We have previously written on the state of plastic waste and we felt it was time to revisit the issue and see what has progressed. There is some good and some bad news in the world of single-use plastics at present.
In 2021 the Minderoo Foundation created a report, The Plastic Waste Makers Index (PWMI). The PWMI is a report that reveals the source of the single-use plastics (SUP) crisis. It also assesses the circular plastics economy and estimates how virgin polymer production is expected to grow or decline in the future. They have recently issued their 2023 edition, which does have some alarming findings:
- SUP production increased from 2019 to 2021, an additional 6 million metric tonnes.
- new plastics account for 15 times more than the amount of recycled plastic used in plastic goods.
- greenhouse gas emissions from SUPs in 2021 were equivalent to the total emissions of the United Kingdom.
Sadly the cost of using recycled plastics is likely to be what is behind these figures. Virgin plastics are generally much cheaper to use than recycled plastic. Perhaps legislators need to pose a tax on virgin plastics to bridge this gap and make recycled plastics more attractive.
The SUP production increase is a little surprising given the number of countries introducing a ban on certain SUP's. Many states here in Australia have progressively been banning SUPs such as straws, plates, cutlery, bags etc. Western Australia is still leading the way with a commitment to ban all unnecessary SUP's this year with the only exception being balloons. The Marine Conservation Organisation has a great summary of the state by state timelines, you can find it here. Hopefully our other states will follow suit and commit to more bans.
Elsewhere, in the EU, member states have committed to reduce packaging waste per capita by 15% by 2040. This is to be achieved with tighter controls on packaging and an outright ban on “avoidable packaging”, such as mini-shampoo bottles in hotels which will fortunately will flow through to most countries, especially within the international hotel brands. They have also planned a ban on single-use packaging for small quantities of fruit and vegetables. Hotels, cafes and restaurants will have tight regulations on the use of disposable plates and cutlery for dine in and takeaway. Takeaway coffees would also need come in a reusable cup or one supplied by the customer. Coffee cups are a huge contributor to our waste problem.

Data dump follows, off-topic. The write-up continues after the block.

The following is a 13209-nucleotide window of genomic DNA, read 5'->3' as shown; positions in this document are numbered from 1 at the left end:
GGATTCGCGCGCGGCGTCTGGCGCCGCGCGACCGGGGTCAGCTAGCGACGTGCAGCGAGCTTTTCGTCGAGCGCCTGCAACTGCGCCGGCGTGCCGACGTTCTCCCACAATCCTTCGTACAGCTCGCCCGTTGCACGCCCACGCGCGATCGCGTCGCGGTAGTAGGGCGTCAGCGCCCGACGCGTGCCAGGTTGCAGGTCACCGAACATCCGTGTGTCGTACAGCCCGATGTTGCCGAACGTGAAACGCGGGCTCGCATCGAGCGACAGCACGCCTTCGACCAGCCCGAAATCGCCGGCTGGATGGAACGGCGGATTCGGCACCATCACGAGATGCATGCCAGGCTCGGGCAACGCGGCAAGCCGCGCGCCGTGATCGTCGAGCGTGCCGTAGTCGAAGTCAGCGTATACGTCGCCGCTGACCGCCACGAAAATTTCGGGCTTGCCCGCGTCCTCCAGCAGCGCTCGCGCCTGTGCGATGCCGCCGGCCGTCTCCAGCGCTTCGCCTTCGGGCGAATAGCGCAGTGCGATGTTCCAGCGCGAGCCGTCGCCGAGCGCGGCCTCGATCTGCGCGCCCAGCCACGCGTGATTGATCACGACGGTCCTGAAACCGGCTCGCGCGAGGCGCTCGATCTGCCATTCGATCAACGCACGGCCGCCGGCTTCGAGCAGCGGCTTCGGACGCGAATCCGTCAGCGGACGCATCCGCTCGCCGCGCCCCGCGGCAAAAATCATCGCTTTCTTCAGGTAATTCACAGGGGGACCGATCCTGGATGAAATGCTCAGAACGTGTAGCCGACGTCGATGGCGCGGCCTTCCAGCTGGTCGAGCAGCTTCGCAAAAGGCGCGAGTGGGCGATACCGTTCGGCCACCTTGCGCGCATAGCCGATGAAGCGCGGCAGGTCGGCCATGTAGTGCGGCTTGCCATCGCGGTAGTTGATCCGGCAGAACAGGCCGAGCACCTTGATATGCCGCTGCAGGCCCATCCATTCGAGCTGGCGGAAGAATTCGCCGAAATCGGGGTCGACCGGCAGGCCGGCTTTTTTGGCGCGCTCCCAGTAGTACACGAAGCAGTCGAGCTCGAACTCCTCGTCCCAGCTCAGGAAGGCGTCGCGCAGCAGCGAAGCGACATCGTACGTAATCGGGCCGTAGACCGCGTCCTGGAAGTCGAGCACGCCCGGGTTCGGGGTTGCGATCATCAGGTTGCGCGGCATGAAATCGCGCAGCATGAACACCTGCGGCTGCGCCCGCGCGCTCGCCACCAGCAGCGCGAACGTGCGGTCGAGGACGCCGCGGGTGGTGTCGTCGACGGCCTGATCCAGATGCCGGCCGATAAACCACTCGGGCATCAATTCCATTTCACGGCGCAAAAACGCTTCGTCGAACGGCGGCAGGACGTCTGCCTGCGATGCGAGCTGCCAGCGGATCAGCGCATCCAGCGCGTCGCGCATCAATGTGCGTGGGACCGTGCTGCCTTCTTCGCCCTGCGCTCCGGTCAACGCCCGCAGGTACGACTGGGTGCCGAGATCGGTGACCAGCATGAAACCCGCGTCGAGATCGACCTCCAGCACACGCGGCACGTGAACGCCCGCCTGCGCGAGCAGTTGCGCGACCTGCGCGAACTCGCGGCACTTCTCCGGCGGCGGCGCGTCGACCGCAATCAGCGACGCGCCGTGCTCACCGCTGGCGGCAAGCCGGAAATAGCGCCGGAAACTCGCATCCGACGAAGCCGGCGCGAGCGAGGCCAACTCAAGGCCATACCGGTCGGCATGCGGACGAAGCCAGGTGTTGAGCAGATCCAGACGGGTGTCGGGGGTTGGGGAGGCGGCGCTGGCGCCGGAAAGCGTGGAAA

In Canada, the Canadian EPA made the decision to name plastics as a toxic material. This is pretty huge and has paved the way for their banning the manufacture, import and sales of 6 categories of SUP products this year.
Realising the destruction of their oceans and environment, which is vital for their economy, several Caribbean Islands have banned SUPs such as bags, containers, cutlery and straws.
The USA has not been quite so progressive, however, the national parks have banned the sale of SUP products. Many states of the US still don't have any commitment to banning SUPs. The main focus in the states that are making commitments to ban seem to be plastic bags, straws and takeaway containers. Less than half are banning plastic bags and around a third are proposing restrictions or bans on single-use items such as straws.
The Scandinavian countries seem to be the most progressive. Norway is the world leader in recycling plastic bottles as a result of its refundable deposit program. 97% of all plastic bottles in Norway are recycled. Of that, 92% is turned back into bottles. Their research shows that some of the plastic bottles have been recycled more than 50 times so far, and now, less than 1% of plastic bottles litter the environment. What has also helped Norway achieve such a high rate of compliance is by taxing the companies that make plastic bottles. The more the companies use recycled plastic, the less they pay in environmental taxes.
In Sweden, not only do they have SUP reduction targets, less than 1% of the country's waste is sent to landfill. Around 47% is recycled and the remaining 52% is burnt in waste plants where it is converted into district heating, electricity, biogas, and bio-fertilizer. Their waste plants use the steam from burning the garbage to generate the power. Approximately four tons of garbage contains energy equivalent to one ton of oil, 1.6 tons of coal, or five tons of wood. Sweden is aiming for 0% landfill. Something every country should be working towards...